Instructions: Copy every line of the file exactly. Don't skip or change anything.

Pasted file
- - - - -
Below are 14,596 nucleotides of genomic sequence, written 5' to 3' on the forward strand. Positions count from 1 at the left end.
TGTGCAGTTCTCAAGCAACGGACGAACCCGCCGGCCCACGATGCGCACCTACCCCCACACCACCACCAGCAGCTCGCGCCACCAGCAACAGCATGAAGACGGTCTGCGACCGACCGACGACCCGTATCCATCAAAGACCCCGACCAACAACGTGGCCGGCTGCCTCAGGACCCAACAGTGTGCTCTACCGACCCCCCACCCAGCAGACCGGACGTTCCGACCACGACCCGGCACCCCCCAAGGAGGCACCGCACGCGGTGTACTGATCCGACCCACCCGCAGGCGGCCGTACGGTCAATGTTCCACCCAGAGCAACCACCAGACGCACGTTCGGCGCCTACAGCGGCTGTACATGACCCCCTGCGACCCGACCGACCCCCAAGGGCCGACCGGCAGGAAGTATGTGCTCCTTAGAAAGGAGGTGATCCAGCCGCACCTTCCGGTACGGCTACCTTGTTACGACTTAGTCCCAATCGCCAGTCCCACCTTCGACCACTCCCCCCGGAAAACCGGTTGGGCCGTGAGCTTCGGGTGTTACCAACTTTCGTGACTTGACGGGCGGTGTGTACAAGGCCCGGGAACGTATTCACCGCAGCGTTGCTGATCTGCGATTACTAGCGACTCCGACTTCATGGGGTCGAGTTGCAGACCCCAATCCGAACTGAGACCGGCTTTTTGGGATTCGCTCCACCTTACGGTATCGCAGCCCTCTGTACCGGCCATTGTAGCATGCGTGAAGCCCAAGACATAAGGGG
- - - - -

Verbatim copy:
Below are 14,596 nucleotides of genomic sequence, written 5' to 3' on the forward strand. Positions count from 1 at the left end.
TGTGCAGTTCTCAAGCAACGGACGAACCCGCCGGCCCACGATGCGCACCTACCCCCACACCACCACCAGCAGCTCGCGCCACCAGCAACAGCATGAAGACGGTCTGCGACCGACCGACGACCCGTATCCATCAAAGACCCCGACCAACAACGTGGCCGGCTGCCTCAGGACCCAACAGTGTGCTCTACCGACCCCCCACCCAGCAGACCGGACGTTCCGACCACGACCCGGCACCCCCCAAGGAGGCACCGCACGCGGTGTACTGATCCGACCCACCCGCAGGCGGCCGTACGGTCAATGTTCCACCCAGAGCAACCACCAGACGCACGTTCGGCGCCTACAGCGGCTGTACATGACCCCCTGCGACCCGACCGACCCCCAAGGGCCGACCGGCAGGAAGTATGTGCTCCTTAGAAAGGAGGTGATCCAGCCGCACCTTCCGGTACGGCTACCTTGTTACGACTTAGTCCCAATCGCCAGTCCCACCTTCGACCACTCCCCCCGGAAAACCGGTTGGGCCGTGAGCTTCGGGTGTTACCAACTTTCGTGACTTGACGGGCGGTGTGTACAAGGCCCGGGAACGTATTCACCGCAGCGTTGCTGATCTGCGATTACTAGCGACTCCGACTTCATGGGGTCGAGTTGCAGACCCCAATCCGAACTGAGACCGGCTTTTTGGGATTCGCTCCACCTTACGGTATCGCAGCCCTCTGTACCGGCCATTGTAGCATGCGTGAAGCCCAAGACATAAGGGG